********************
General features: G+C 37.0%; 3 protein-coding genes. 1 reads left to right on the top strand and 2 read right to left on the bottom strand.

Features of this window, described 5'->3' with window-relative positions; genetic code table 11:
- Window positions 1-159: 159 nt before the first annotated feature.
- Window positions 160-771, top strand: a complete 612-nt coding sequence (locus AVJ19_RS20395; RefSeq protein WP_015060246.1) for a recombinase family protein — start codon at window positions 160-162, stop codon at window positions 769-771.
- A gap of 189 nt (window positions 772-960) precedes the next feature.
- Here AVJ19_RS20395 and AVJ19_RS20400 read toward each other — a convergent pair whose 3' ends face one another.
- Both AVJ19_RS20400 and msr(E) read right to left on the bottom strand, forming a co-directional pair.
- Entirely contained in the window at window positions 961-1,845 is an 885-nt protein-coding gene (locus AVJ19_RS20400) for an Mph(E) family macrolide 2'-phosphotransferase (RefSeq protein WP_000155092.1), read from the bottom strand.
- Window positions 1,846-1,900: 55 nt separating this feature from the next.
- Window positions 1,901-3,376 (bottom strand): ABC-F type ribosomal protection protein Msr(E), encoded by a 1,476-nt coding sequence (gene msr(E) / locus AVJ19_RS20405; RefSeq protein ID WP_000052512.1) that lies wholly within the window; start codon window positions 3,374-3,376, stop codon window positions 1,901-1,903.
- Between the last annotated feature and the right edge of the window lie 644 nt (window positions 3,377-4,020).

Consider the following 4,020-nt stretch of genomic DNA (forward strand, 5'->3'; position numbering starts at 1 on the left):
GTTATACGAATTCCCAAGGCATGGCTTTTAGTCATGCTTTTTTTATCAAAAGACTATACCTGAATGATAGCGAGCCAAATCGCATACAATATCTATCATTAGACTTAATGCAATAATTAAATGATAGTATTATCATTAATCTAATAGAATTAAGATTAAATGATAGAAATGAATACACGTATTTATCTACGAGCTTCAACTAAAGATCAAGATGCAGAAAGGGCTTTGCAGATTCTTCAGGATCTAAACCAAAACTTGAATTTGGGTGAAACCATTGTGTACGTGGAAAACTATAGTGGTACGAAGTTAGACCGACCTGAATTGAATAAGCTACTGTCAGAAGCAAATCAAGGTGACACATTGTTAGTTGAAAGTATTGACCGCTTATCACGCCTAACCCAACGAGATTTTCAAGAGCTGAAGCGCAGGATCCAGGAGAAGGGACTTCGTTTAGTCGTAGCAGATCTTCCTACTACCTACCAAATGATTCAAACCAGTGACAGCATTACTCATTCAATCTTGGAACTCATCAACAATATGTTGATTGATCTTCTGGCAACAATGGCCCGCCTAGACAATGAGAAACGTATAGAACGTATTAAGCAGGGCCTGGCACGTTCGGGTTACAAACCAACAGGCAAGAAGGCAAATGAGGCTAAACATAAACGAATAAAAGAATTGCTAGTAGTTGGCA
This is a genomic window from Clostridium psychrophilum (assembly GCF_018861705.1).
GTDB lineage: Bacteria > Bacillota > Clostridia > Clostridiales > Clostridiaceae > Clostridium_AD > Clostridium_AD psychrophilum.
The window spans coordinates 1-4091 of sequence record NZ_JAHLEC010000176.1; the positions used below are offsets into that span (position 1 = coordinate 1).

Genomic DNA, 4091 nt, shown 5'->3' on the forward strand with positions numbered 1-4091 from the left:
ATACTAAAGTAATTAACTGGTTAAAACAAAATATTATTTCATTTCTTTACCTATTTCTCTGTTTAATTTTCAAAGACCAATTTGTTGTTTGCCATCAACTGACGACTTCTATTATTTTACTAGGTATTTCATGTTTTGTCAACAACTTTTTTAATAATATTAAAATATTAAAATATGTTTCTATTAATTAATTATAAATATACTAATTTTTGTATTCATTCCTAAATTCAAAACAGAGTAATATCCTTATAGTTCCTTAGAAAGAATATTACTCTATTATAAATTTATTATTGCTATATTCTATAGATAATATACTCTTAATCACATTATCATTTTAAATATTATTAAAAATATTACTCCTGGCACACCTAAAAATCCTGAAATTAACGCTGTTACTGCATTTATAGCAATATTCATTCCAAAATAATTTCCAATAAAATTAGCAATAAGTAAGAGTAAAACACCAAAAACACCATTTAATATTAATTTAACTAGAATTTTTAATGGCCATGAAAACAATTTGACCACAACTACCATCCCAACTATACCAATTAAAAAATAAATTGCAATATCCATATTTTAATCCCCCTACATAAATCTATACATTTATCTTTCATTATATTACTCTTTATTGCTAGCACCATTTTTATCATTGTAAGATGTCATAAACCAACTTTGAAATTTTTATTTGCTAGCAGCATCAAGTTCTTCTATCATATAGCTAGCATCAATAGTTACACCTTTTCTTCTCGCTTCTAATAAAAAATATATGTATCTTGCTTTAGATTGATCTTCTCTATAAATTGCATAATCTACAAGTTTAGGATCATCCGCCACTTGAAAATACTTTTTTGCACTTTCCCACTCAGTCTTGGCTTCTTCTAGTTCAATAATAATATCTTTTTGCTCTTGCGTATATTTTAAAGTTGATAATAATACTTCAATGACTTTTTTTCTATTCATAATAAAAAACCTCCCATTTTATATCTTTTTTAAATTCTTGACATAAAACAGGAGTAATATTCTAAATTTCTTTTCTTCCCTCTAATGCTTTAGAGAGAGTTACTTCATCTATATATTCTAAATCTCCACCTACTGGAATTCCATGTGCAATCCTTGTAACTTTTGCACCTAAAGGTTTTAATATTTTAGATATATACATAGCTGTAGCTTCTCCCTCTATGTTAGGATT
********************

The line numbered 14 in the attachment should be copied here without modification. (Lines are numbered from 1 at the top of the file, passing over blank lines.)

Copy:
This is a genomic window from Clostridium psychrophilum (assembly GCF_018861705.1).